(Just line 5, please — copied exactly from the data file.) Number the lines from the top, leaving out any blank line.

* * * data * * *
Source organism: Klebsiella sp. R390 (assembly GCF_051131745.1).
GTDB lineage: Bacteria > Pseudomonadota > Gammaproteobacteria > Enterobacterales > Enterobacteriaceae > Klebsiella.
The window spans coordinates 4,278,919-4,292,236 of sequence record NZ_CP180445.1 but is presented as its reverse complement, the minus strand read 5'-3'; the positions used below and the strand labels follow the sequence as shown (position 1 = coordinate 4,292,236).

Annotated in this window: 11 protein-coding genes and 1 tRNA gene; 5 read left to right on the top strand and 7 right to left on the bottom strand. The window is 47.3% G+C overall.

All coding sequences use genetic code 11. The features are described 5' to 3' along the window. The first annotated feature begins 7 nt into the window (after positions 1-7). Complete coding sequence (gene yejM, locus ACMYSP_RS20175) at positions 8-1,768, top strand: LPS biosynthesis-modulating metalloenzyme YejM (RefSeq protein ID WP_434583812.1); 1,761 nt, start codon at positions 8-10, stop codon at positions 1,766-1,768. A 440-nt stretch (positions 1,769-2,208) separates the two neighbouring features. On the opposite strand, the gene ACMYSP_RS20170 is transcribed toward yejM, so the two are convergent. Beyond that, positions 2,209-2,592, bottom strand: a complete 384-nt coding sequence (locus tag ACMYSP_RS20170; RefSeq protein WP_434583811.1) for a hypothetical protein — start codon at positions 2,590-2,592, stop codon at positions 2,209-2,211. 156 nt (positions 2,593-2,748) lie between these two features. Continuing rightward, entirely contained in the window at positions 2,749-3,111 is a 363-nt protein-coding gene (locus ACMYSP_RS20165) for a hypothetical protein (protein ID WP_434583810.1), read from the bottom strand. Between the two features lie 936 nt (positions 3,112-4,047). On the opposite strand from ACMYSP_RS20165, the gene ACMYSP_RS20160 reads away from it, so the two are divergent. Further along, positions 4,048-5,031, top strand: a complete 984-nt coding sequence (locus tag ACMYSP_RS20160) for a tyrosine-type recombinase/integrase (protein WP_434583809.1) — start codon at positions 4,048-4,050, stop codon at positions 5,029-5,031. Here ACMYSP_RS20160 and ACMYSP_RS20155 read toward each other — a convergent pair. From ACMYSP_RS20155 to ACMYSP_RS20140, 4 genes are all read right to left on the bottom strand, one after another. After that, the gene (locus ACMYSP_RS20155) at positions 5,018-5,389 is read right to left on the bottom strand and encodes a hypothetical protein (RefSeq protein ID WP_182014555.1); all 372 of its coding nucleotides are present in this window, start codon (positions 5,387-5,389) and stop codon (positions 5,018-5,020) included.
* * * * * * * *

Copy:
All coding sequences use genetic code 11. The features are described 5' to 3' along the window. The first annotated feature begins 7 nt into the window (after positions 1-7). Complete coding sequence (gene yejM, locus ACMYSP_RS20175) at positions 8-1,768, top strand: LPS biosynthesis-modulating metalloenzyme YejM (RefSeq protein ID WP_434583812.1); 1,761 nt, start codon at positions 8-10, stop codon at positions 1,766-1,768. A 440-nt stretch (positions 1,769-2,208) separates the two neighbouring features. On the opposite strand, the gene ACMYSP_RS20170 is transcribed toward yejM, so the two are convergent. Beyond that, positions 2,209-2,592, bottom strand: a complete 384-nt coding sequence (locus tag ACMYSP_RS20170; RefSeq protein WP_434583811.1) for a hypothetical protein — start codon at positions 2,590-2,592, stop codon at positions 2,209-2,211. 156 nt (positions 2,593-2,748) lie between these two features. Continuing rightward, entirely contained in the window at positions 2,749-3,111 is a 363-nt protein-coding gene (locus ACMYSP_RS20165) for a hypothetical protein (protein ID WP_434583810.1), read from the bottom strand. Between the two features lie 936 nt (positions 3,112-4,047). On the opposite strand from ACMYSP_RS20165, the gene ACMYSP_RS20160 reads away from it, so the two are divergent. Further along, positions 4,048-5,031, top strand: a complete 984-nt coding sequence (locus tag ACMYSP_RS20160) for a tyrosine-type recombinase/integrase (protein WP_434583809.1) — start codon at positions 4,048-4,050, stop codon at positions 5,029-5,031. Here ACMYSP_RS20160 and ACMYSP_RS20155 read toward each other — a convergent pair. From ACMYSP_RS20155 to ACMYSP_RS20140, 4 genes are all read right to left on the bottom strand, one after another. After that, the gene (locus ACMYSP_RS20155) at positions 5,018-5,389 is read right to left on the bottom strand and encodes a hypothetical protein (RefSeq protein ID WP_182014555.1); all 372 of its coding nucleotides are present in this window, start codon (positions 5,387-5,389) and stop codon (positions 5,018-5,020) included.